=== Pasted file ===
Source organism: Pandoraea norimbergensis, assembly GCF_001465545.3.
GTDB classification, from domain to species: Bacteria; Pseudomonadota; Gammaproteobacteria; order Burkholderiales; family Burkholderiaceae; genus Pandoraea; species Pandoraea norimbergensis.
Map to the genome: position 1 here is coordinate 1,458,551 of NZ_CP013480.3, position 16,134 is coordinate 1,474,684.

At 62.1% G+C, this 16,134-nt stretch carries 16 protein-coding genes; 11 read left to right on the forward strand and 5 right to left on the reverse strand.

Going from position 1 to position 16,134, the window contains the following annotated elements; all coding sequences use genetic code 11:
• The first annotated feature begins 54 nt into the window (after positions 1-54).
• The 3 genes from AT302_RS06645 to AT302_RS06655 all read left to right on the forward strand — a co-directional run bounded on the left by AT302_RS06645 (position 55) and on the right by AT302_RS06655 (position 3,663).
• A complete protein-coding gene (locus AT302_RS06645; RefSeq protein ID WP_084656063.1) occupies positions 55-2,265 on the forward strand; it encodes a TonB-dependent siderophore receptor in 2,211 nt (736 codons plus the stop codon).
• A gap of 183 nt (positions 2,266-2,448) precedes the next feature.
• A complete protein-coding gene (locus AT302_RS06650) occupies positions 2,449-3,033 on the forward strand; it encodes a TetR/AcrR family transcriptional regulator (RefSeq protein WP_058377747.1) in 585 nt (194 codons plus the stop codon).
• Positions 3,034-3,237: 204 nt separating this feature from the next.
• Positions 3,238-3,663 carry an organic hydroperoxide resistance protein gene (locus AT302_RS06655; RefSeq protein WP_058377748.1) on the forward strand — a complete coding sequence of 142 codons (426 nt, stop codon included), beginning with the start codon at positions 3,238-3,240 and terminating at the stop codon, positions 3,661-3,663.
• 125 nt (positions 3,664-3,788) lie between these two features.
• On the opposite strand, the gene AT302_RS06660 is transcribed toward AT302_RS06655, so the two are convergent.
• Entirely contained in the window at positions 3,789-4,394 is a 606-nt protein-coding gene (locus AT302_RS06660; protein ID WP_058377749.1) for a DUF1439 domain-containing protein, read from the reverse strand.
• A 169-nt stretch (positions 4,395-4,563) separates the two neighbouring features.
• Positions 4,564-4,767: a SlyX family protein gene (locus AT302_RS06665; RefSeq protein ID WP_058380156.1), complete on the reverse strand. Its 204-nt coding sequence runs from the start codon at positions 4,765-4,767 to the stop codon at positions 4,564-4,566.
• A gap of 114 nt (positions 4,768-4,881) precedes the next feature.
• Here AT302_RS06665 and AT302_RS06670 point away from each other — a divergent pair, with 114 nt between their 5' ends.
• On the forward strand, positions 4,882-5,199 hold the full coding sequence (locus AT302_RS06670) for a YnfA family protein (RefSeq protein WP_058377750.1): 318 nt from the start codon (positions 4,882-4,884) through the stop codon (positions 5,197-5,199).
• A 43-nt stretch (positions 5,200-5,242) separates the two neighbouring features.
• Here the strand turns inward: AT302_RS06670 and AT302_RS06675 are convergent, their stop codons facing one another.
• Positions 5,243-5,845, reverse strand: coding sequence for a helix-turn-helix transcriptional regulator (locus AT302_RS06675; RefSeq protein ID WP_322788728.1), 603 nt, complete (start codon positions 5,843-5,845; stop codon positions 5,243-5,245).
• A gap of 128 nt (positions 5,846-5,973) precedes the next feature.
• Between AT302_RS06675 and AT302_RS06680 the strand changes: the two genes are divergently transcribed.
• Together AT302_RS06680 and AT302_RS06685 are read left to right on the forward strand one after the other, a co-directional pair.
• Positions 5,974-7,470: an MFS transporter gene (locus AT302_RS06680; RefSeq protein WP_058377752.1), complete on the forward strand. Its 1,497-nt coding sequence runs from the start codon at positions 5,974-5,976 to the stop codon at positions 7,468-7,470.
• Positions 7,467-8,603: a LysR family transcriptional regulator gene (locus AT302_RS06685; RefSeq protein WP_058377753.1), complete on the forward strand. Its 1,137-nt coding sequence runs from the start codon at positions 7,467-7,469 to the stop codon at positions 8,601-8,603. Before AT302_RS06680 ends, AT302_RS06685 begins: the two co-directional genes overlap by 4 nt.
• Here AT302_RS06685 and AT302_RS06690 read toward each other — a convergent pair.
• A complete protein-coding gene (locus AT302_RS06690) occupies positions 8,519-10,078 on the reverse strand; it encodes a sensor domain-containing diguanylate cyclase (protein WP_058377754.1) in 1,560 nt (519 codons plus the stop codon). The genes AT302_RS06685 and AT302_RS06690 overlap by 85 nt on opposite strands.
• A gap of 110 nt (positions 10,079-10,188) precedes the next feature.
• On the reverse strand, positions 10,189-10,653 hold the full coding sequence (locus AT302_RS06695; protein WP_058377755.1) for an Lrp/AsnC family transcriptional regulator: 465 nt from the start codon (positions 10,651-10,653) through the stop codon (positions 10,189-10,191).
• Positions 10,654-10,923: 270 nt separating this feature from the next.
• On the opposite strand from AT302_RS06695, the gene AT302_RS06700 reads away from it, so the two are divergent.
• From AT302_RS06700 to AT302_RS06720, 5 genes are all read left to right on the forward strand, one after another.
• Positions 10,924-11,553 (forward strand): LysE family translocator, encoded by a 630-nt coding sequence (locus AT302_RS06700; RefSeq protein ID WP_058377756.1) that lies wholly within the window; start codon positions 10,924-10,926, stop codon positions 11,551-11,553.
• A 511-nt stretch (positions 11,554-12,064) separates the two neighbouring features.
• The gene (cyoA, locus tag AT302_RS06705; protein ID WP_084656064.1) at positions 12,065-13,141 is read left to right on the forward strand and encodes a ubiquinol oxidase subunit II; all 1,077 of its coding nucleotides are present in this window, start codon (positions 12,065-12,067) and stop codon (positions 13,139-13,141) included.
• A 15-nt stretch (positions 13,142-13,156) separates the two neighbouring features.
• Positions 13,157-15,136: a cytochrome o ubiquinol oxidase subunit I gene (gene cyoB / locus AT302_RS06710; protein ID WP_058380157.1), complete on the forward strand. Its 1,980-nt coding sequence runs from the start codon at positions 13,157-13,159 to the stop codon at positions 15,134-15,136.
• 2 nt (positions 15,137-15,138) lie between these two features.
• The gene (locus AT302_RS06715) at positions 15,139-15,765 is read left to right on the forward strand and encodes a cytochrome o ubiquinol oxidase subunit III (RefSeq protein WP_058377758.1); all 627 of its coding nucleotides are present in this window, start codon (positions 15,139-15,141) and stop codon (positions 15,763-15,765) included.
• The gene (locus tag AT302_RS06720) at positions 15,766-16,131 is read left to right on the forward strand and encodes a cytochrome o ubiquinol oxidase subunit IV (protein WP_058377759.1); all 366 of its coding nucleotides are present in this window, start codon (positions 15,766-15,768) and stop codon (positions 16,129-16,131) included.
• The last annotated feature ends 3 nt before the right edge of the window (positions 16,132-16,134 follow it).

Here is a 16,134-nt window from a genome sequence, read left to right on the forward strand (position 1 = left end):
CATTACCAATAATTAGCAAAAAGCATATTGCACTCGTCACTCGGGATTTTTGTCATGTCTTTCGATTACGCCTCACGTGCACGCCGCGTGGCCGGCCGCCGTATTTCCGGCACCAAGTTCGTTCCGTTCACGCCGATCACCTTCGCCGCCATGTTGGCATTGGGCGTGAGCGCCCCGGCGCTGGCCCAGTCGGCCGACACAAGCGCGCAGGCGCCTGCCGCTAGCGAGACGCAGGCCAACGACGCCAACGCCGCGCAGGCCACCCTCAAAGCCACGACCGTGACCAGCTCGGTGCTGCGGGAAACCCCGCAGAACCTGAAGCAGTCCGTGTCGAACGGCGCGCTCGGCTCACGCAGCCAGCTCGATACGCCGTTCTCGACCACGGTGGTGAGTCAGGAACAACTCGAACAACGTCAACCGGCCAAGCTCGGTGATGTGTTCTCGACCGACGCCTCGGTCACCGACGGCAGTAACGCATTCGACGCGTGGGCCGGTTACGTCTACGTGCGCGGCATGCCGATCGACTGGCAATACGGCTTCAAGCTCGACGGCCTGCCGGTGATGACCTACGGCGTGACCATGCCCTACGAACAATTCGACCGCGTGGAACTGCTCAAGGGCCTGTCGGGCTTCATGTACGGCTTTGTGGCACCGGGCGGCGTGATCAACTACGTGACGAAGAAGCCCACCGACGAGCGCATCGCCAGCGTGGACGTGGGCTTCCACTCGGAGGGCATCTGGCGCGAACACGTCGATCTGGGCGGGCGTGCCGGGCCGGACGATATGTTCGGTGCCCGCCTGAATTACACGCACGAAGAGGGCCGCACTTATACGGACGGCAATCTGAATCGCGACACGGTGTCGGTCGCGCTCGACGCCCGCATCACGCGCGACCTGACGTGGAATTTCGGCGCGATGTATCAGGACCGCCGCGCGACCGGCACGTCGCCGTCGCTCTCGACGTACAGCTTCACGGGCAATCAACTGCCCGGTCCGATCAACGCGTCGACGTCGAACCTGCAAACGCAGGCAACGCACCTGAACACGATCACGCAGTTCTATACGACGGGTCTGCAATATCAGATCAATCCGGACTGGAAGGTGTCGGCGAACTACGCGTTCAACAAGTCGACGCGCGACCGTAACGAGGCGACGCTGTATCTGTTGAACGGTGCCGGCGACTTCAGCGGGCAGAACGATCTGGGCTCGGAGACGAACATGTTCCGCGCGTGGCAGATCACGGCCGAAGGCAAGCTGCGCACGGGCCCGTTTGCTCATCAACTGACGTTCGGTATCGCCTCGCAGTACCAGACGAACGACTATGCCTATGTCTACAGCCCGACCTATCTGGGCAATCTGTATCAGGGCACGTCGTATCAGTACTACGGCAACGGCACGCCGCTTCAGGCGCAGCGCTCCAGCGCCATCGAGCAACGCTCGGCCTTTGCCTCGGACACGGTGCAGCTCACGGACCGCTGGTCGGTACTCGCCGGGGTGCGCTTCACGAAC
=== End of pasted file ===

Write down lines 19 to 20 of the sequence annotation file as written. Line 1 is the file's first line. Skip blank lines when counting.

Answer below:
• Here AT302_RS06665 and AT302_RS06670 point away from each other — a divergent pair, with 114 nt between their 5' ends.
• On the forward strand, positions 4,882-5,199 hold the full coding sequence (locus AT302_RS06670) for a YnfA family protein (RefSeq protein WP_058377750.1): 318 nt from the start codon (positions 4,882-4,884) through the stop codon (positions 5,197-5,199).